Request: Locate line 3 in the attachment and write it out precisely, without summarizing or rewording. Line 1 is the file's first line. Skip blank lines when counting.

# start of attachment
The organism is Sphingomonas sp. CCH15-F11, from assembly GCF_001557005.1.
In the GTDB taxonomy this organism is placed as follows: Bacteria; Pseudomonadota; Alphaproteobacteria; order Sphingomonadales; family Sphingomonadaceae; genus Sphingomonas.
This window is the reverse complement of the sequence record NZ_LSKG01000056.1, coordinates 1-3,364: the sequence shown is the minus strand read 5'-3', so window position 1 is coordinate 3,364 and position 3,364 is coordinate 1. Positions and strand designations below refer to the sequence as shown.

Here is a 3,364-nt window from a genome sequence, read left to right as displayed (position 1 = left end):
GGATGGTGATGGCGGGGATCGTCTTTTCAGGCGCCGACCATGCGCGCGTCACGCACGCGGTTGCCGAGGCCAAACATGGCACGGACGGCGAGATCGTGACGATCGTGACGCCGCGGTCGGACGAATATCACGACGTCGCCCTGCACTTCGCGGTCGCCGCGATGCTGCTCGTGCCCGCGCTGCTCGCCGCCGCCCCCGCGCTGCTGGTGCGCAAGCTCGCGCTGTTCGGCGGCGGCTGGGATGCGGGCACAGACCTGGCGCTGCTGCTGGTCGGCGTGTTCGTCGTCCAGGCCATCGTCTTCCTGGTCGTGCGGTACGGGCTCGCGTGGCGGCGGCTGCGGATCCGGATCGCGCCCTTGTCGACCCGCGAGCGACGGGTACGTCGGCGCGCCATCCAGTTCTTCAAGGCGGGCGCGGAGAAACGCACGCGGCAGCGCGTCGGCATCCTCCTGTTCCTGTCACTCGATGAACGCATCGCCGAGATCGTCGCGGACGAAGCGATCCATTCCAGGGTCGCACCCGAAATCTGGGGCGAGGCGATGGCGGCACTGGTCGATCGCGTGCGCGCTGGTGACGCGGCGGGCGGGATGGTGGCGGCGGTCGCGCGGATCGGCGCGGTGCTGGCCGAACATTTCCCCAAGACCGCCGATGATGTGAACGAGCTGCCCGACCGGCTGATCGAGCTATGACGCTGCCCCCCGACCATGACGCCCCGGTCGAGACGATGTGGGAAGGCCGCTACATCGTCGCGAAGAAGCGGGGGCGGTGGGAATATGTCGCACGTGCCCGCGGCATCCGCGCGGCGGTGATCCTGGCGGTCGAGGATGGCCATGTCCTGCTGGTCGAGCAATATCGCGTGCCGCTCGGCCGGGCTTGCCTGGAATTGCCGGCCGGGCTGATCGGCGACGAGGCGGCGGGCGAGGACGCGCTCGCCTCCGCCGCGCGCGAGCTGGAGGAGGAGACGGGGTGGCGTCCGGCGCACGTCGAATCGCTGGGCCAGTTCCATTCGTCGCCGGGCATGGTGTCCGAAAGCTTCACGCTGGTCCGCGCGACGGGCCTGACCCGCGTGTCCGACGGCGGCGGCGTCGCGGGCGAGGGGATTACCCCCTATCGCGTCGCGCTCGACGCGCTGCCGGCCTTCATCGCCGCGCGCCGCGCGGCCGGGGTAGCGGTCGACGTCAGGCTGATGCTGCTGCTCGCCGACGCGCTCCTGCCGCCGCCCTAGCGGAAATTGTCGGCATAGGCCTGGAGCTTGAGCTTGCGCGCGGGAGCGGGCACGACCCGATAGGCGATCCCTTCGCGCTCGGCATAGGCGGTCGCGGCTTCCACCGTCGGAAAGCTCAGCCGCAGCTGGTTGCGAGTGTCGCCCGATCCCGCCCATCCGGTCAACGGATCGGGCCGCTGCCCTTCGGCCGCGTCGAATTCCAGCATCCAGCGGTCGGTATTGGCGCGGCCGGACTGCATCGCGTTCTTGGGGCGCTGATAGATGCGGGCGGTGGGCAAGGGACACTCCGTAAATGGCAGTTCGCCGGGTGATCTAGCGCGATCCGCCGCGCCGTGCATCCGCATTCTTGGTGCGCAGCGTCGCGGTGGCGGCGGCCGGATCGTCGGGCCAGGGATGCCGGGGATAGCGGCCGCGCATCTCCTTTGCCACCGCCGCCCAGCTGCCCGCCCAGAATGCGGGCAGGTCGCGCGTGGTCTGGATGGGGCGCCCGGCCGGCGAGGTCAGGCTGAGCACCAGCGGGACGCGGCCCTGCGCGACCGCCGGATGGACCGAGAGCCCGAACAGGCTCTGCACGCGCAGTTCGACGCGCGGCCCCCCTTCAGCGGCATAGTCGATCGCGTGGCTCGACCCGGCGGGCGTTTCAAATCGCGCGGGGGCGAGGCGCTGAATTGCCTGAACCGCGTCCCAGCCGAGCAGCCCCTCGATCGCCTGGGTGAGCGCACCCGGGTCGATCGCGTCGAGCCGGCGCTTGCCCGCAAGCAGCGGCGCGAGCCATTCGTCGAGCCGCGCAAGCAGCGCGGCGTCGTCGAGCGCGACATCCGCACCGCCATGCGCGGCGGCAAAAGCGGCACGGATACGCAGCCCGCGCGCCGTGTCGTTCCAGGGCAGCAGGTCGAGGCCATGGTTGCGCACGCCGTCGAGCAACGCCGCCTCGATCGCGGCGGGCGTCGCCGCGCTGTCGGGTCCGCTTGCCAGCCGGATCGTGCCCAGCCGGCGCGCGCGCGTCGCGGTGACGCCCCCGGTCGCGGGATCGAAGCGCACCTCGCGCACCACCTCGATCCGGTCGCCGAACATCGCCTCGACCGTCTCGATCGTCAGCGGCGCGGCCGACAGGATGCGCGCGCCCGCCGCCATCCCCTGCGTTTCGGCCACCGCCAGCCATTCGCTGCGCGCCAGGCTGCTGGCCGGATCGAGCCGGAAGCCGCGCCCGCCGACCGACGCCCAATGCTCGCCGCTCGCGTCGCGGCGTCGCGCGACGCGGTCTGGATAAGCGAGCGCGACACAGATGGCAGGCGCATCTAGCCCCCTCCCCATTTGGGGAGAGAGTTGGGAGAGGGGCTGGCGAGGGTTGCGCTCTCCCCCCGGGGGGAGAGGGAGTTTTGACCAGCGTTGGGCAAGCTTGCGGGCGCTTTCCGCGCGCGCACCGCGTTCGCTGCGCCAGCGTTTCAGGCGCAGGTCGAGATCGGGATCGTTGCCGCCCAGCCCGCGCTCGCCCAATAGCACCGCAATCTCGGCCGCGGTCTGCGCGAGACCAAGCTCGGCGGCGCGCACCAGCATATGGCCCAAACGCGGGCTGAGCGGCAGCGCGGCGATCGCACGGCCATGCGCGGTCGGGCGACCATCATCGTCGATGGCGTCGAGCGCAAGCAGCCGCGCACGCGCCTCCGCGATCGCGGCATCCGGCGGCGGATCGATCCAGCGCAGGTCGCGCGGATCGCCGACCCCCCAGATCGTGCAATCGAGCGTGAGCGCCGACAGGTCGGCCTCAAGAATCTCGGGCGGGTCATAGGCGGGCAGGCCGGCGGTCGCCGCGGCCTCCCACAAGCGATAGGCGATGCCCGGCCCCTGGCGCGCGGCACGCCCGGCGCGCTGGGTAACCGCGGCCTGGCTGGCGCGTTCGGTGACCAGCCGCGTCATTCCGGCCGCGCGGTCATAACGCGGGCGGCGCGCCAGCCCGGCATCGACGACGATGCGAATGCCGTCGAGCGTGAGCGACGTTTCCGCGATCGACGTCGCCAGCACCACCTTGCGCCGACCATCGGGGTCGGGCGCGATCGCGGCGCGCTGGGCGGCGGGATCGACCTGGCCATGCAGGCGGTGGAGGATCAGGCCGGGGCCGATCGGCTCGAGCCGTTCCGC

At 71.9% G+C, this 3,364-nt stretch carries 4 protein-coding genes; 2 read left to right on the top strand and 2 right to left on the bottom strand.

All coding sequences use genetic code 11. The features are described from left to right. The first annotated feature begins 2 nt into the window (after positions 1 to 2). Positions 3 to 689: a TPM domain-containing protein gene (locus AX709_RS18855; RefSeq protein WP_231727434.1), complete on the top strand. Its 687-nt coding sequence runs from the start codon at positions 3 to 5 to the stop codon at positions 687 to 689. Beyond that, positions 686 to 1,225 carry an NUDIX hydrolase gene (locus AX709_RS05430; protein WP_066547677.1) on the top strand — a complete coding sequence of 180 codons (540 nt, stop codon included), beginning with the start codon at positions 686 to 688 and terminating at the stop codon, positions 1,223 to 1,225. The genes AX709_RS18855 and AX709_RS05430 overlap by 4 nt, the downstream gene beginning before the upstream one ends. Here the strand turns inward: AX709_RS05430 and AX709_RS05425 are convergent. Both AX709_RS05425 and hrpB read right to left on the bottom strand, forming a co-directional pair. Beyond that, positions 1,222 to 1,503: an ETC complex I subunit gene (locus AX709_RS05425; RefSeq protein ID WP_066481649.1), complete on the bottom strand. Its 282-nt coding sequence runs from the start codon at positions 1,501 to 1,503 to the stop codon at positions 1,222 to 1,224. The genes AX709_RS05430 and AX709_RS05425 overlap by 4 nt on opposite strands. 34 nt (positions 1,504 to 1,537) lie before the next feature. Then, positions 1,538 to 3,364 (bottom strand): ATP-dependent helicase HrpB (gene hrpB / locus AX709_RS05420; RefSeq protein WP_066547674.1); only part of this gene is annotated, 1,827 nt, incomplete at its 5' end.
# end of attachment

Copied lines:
This window is the reverse complement of the sequence record NZ_LSKG01000056.1, coordinates 1-3,364: the sequence shown is the minus strand read 5'-3', so window position 1 is coordinate 3,364 and position 3,364 is coordinate 1. Positions and strand designations below refer to the sequence as shown.